It was the end of seventh grade when I found myself in the locker room with one of my friends after physical education. We were fixing ourselves up in the mirror, doing everything in our control to cover our prepubescent insecurities with cakey concealer and eye product — she, with the bright blue eyeshadow that brought out her eyes, and I, with the thick black eyeliner to exaggerate the size of mine. She turned to look at me, studying, analyzing, judging.
“You know, you’re actually super pretty, especially for an Asian,” she told me.
To her, it wasn’t meant to be an insult, simply an endearing observation. I remember forcing a smile and muttering a “thank you,” unable to respond in any other way to the blatantly racist comment sugarcoated with a compliment.
She then proceeded to list all of the qualities of my face that she liked, briefly and superficially repairing the damage she had done to my ego. She concluded her analysis with, “If you got double eyelid surgery, though, you would basically be perfect.”
She had smiled kindly at me, as if she had given me some sort of validation — as if saying, despite the one shortcoming I had, the one belonging exclusively to my ethnicity, I am pretty in her eyes.
The worst part, as I think back years later, is how I distinctly remember nodding in agreement. I would be much prettier with double eyelids. I wanted to look like typical American girls — like her — with a face composed of lines that connect in ways seemingly fluid but defined, soft but bold, all at once.
Weeks later, I claimed a sick day. I stayed home from school spending hours perusing YouTube tutorials, trying to figure out a way to artificially induce double eyelids without surgery.
I didn’t understand then how an offhanded comment from one friend had me wanting to change a major component of my appearance, of what makes me who I am. I realized this was the first time I’d ever sought out white validation — and it wouldn’t be the last.
In high school, the urge to be accepted by my white peers made me change my personality to act and appear more whitewashed than I felt on the inside. Pretending that I had the same experiences, interests, goals and values as my white friends, I desperately sought to gain their approval, to get the nod that I fit in, that I was one of them.
Six years have passed since the locker room instance. Though I have been able to leave behind much of my need for white validation — cast aside along with my adolescent insecurities — my discomfort with the feeling of never fully fitting in remains.
Just last semester, while hanging out with a group of predominantly white friends here at Berkeley, I had one friend excitedly insist that she introduce me to another group of girls she’d met because, although she “didn’t particularly vibe” with them, she was sure I’d “fit right in.”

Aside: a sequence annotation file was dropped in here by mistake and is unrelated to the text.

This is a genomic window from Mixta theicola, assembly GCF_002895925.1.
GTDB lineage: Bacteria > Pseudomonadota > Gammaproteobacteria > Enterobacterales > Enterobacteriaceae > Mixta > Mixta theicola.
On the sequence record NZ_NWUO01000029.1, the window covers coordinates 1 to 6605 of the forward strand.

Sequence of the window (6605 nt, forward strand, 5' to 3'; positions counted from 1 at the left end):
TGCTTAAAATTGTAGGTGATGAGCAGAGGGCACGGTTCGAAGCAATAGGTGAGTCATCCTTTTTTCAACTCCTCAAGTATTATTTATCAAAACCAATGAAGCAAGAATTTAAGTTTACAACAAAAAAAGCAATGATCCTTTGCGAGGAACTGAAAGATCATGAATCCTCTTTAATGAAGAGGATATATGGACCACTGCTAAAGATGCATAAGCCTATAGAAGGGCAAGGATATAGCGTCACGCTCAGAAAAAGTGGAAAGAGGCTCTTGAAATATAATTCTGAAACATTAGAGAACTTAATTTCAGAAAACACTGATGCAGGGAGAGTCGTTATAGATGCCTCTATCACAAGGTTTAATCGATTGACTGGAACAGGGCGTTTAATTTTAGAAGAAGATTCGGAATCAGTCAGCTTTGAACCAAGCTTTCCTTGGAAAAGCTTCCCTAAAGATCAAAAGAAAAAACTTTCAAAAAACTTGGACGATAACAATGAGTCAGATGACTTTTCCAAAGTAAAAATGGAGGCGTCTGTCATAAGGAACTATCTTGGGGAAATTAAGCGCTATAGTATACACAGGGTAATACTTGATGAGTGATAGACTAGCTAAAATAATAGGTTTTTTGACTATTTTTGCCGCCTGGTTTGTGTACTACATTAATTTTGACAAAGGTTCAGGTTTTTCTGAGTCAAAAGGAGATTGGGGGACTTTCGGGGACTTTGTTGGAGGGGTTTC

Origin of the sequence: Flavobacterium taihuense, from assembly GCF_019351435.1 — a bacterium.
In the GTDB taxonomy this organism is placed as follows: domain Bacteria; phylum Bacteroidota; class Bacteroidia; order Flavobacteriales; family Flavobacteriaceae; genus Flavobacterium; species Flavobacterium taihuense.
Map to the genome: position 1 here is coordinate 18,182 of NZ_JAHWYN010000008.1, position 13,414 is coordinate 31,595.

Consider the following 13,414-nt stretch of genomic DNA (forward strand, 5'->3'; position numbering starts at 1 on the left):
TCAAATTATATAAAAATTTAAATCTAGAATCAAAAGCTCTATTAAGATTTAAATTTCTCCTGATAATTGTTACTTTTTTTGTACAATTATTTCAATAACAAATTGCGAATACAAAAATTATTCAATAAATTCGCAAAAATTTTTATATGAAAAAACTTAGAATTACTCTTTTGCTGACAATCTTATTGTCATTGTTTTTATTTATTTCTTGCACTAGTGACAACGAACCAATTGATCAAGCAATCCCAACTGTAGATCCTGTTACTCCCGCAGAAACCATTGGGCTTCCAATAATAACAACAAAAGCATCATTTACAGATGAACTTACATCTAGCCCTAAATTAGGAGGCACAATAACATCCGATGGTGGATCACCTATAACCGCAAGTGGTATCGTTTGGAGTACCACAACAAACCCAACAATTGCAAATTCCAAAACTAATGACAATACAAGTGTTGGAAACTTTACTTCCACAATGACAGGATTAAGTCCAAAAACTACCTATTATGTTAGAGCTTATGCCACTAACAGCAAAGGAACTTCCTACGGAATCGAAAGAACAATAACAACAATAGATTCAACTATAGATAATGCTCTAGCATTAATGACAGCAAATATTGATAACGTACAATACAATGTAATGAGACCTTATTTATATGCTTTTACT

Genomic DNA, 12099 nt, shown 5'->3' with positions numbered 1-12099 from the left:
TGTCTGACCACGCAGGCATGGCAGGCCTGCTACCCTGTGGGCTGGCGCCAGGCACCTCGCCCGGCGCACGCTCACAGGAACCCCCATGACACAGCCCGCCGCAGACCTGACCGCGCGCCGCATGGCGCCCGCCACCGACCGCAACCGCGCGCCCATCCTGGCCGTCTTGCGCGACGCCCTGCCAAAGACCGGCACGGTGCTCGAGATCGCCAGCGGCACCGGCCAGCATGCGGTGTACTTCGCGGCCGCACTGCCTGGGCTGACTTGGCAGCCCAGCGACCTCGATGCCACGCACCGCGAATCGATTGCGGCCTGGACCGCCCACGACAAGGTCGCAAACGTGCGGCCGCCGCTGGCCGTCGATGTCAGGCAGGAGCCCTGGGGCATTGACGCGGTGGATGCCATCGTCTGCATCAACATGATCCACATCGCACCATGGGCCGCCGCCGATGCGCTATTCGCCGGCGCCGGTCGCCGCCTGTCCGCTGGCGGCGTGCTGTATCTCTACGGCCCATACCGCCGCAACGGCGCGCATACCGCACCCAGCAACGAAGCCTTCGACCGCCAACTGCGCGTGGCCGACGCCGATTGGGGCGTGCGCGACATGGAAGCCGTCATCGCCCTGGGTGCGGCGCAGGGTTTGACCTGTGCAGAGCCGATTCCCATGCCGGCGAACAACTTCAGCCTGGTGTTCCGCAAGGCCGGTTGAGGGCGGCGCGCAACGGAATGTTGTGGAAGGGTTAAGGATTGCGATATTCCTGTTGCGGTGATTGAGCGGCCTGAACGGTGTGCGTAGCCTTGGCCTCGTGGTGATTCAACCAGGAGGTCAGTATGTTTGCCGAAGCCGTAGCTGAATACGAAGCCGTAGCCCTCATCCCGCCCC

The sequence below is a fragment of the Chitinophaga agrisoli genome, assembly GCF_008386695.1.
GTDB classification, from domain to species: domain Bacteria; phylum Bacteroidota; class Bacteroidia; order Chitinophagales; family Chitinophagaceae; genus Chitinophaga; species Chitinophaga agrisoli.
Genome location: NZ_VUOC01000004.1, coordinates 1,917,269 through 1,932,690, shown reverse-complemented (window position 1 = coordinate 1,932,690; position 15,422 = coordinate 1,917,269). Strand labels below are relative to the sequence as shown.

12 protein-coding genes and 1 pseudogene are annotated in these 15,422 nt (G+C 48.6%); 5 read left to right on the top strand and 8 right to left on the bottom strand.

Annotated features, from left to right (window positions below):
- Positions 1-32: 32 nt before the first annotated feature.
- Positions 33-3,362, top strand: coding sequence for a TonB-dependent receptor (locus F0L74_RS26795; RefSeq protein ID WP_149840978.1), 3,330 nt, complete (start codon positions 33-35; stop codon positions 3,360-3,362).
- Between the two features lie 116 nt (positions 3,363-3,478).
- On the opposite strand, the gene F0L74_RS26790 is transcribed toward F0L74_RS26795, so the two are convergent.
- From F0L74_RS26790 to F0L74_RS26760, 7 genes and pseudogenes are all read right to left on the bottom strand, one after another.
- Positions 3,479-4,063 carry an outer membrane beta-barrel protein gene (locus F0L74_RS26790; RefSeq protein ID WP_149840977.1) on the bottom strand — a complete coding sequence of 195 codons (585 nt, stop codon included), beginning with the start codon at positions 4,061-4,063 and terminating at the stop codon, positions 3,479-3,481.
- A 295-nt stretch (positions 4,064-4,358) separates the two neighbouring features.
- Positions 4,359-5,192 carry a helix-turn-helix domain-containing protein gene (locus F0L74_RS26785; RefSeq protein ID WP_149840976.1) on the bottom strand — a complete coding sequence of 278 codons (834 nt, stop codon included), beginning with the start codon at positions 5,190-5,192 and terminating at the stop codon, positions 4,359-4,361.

Days later, when she introduced me to a group of strictly East Asian girls, I understood what she meant when she said that she didn’t particularly get along with them, but that I would. I don’t think she had negative intentions, and in fact, she was right. I did get along fantastically with that group, partially because we can relate to one another in ways no one without first-generation immigrant East Asian parents can.
But sometimes, I’ll be walking around campus with this group, and I’ll have a momentary out-of-body experience. I’ll see us as we are: a group of girls, all with the same skin color, same hair color, same eye color, but more importantly, the same cultural background and the same upbringing.
And although there isn’t anything wrong with that, there remains an insecure part of me that plagues my mind with questions about how my white peers may perceive us, how they may judge us. Every time someone’s gaze lingers for too long, I immediately wonder if they’re questioning why we’re “so Asian,” why we can’t fully assimilate even though we live in the United States.
No white person has actually ever explicitly made comments like this to me. Honestly, very few have even given us anything close to looks of judgment. It is my unreasonable need for white approval that’s to blame.
Although I’m proud of myself for leaving behind my middle school shame of my culture, I’m disappointed that there is a part of me that still craves white validation, that still hasn’t fully come to terms with my color and my background. And with that, the inherent guilt that comes with having a group of all-Asian friends is something that I shouldn’t have, but that still occasionally lurks in the back of my mind.
I’m working to rid myself of that mindset this year because I am proud to be Chinese-American. I am proud to come from a culture of swirling cheongsams, of intricate dumplings, of glowing lanterns. I am proud of my monolids. I am fortunate to be able to have a group of friends in which we all have the same upbringing and same cultural background.
I shouldn’t need white validation to make me feel confident in who I am.
Manya Zhao writes the Friday column on being a person of color at UC Berkeley. Contact her at [email protected]